What has happened to political TV satire? It used to be sharp but this election it missed it mark.
It was funny at the time — but rereading Ben Elton’s 1989 bestselling satirical novel Stark today is profoundly unsettling.
The famed US satirist recently released decades of his work for reuse free of copyright.
Borat Subsequent Moviefilm won’t be the Jeff Bezos-backed David that slays Goliath. But the film does manage to skewer some targets beyond the White House, such as the creepy misogyny on full display.
A political action committee of longtime Republican strategists is using satire to attack President Donald Trump and influence American voters.
Puritans were often depicted as fools until they had a shot at government, and then the humour got darker.
The French satirical magazine republished the controversial caricatures of Prophet Muhammad. An expert says satire has often been a subject of condemnation.
Political satire is not dead – but it’s had to adapt since Donald Trump’s election.
What people find funny about politics depends largely on who is in power.
Amid the uncertainty and pain in the world magnified by COVID-19, puppeteers and jesters get away with telling hard truths and inciting cathartic laughter.
Donald Trump’s bizarre interview with journalist Jonathan Swan went viral this week. While some regard the US president as beyond parody, satire may be starting to bite as he slides in the polls.
If it’s escapism you’re looking for, watch Schitt’s Creek or The Good Place. But if you want a dirty dive that makes the real world look good by comparison, try It’s Always Sunny in Philadelphia.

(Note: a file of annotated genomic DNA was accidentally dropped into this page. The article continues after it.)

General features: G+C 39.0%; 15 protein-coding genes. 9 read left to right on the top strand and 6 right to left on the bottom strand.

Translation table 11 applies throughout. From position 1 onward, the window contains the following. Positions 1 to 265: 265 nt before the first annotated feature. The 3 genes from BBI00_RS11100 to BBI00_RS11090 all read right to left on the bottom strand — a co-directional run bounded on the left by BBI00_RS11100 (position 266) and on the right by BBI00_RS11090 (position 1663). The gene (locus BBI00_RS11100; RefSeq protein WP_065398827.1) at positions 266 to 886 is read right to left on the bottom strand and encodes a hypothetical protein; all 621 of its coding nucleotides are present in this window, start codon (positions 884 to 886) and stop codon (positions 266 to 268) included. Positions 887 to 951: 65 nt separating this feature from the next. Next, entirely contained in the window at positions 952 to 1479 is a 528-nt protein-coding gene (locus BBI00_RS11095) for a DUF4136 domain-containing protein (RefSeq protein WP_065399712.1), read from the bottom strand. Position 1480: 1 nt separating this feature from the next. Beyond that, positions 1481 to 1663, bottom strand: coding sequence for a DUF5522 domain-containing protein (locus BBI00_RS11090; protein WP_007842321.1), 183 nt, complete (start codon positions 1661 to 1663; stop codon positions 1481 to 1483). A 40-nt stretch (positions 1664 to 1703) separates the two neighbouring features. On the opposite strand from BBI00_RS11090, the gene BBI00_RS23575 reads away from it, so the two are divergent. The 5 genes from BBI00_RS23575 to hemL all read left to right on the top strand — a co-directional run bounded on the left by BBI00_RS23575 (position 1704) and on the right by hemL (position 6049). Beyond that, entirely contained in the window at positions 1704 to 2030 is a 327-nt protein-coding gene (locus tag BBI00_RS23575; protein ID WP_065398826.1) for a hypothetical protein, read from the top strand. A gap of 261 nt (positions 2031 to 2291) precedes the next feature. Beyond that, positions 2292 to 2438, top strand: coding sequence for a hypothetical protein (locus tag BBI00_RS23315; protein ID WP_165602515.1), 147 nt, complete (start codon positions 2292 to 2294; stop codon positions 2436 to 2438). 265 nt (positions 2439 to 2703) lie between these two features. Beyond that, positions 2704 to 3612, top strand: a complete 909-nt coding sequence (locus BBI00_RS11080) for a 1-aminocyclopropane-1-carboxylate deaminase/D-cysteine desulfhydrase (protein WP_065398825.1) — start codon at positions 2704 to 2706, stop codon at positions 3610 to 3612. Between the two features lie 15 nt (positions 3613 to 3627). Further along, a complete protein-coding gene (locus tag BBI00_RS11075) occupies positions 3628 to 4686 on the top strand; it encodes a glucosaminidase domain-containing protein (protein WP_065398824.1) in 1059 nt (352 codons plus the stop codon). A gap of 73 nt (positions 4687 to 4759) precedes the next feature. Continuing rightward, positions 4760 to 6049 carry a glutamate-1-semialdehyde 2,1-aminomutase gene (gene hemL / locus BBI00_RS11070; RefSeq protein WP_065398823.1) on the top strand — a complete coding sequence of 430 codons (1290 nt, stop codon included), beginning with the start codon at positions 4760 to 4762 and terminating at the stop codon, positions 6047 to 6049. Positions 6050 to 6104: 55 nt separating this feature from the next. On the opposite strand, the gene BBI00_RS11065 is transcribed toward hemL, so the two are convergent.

We all need reassurance and humour in the coronavirus pandemic. A best-of list of both biting satire and silly parody to beat the quarantine blahs.
Charlie Brooker shouting at the TV is the comic relief needed in the pandemic. The return of The Wipe is as pointed as it is hopeful.
Jokes and satire can build resilience but also spread misinformation as people don’t always know what is trustworthy and what is just funny.
It’s dehumanising when cartoonists use images of sexual violence to make broad-brush comments about society.
Theologian Franz Bibfeldt may never have lived, but his legacy continues in many important ways – most of all not to take ourselves too seriously.
The Church of the Flying Spaghetti Monster may seem to be a joke, but it highlights some real contradictions in secular societies.
Satire can skewer a pompous or corrupt politician. But history shows it can also popularise its targets.
The second feature from the creator of Brass Eye and Four Lions is a savage spoof on the FBI’s counter-terrorism strategy.